- AB InBev said revenue in the third quarter fell to $13.28 billion from $14.74 billion, but rose 4.5% on an organic basis as the beer giant sold more of its premium brands. The company posted a profit of $956 million compared with $2.06 billion in the same quarter a year earlier as hedging weighted on results. If these one-time expenses were removed, profit was $2.23 billion versus $2.34 billion a year earlier.
- In the U.S., AB InBev's largest market, sales to retailers and wholesalers both declined 0.5%, but overall revenue grew 1.5% as the company benefited from the sale of more premium brews. It continued to cede market share in some categories with Budweiser losing 0.35% points and Bud Light losing 0.9% points during the third quarter. Michelob Ultra remained a bright spot, helping the company's premium beer gain 0.9% in share.
- The brewer of Stella Artois and Devil's Backbone slashed its dividend in half as the company focuses on improving its balance sheet. "Growth in the short term (of the dividend) is expected to be modest," the company said in a statement. AB InBev's stock plunged 10% to $73.82 in mid-morning trading.
AB InBev's quarter revealed more of the same for the world's largest brewer as its key brands continue to give up market share and Americans opt for more craft brews, wines and spirits. The company's legacy brands, such as Budweiser and Bud Light, remain challenged despite efforts by the company to introduce premium varieties like Bud Light Orange and Budweiser Reserve Series that includes one variety aged on Jim Beam bourbon barrel staves. Michelob Ultra posted another solid quarter as the company benefited from consumer demand for healthier brews.
"We can't remember a more disappointing set of figures from AB InBev," RBC analyst James Edwardes Jones said in a Wall Street Journal story, noting that most regions had missed analysts' estimates for volume growth.
During the third quarter, volumes in Brazil declined by 3.3% even as revenue grew by 2.1% as the company benefited from a price increase. A drop in disposable income in South Africa pushed volumes and revenue lower. In China, Budweiser helped volume increase 1.0% despite an overall negative industry trend, resulting in market share gains and revenue growth of 7.4%.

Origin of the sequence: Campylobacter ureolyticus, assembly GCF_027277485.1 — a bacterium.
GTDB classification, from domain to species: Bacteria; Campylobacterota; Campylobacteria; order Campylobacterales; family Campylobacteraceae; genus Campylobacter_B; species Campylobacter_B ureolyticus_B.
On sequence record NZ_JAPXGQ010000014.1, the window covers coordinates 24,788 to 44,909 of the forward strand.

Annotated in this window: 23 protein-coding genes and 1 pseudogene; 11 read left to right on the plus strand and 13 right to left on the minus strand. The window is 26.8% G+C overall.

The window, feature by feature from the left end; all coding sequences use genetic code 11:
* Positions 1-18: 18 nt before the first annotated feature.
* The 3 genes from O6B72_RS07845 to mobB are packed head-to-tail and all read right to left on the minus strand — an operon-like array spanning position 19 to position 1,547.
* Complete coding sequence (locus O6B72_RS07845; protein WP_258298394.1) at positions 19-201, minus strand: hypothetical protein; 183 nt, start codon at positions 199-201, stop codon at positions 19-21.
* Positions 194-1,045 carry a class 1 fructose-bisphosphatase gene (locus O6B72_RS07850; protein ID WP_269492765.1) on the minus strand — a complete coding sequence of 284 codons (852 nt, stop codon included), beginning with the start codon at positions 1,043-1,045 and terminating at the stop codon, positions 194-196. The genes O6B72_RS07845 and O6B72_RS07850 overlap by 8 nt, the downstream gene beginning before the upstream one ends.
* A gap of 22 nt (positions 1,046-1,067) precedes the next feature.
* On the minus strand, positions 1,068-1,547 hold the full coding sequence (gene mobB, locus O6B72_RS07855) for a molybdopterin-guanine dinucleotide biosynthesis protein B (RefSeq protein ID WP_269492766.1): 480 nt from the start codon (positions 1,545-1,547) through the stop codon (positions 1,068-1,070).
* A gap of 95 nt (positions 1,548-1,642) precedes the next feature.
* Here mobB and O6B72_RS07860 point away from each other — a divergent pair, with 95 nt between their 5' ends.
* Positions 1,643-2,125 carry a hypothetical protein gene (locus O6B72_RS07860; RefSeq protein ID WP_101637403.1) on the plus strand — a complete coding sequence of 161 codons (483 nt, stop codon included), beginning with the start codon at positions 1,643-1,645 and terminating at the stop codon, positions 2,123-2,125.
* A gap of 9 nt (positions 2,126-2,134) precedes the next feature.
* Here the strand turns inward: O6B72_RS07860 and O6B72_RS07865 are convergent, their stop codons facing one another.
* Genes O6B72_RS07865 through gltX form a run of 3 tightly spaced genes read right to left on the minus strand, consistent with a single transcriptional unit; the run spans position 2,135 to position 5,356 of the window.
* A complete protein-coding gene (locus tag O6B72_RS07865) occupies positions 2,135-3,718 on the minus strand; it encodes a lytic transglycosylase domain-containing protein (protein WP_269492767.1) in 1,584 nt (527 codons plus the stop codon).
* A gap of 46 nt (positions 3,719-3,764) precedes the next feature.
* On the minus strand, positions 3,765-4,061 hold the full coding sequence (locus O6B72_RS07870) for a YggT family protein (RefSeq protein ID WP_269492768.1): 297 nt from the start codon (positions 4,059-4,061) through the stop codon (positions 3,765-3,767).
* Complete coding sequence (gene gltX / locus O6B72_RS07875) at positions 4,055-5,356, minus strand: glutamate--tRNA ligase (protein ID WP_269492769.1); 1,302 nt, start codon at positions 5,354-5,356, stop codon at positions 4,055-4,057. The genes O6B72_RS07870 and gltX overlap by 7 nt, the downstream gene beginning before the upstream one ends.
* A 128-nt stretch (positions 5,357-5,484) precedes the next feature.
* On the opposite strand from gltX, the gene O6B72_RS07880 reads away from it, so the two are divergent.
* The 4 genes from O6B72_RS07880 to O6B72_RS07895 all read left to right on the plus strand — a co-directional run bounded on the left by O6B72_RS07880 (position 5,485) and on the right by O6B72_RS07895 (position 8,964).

While the company stunned the market with the decision to slash its dividend, the move could prove to be a prudent one. It added a great deal of debt with the $100 billion blockbuster merger in 2016 with SABMiller. "With respect to M&A, we will continue to consider suitable opportunities when and if they arise, subject to our strict financial discipline and deleveraging commitment," AB InBev said in a statement. It's evident that AB InBev is laying the ground work for another deal at some point, so having a strong balance sheet will make that more palatable if the company decides to act.
AB InBev has introduced new beers, purchased craft brewers and tried to reinvigorate sales of its core brands to turn around its business, but to no avail. Another purchase of a beer company could give AB InBev possession of trendy brews or enable it to strengthen its presence in other faster-growing regions around the world. It could venture into the cannabis space, like Constellation Brands or Molson Coors, but that is unlikely to deliver the immediate impact to its bottom line that the company sorely needs.
To be sure, AB InBev is not the only major brewer to face a challenging market. Molson Coors, which is scheduled to report earnings next week, said in August that it is "aggressively addressing" volume declines in its important North American market. Molson Coors will be worth watching to see if its efforts are succeeding, or if it's running into the same problems as AB InBev despite what appears to be a valiant effort to better align with shifting consumer trends.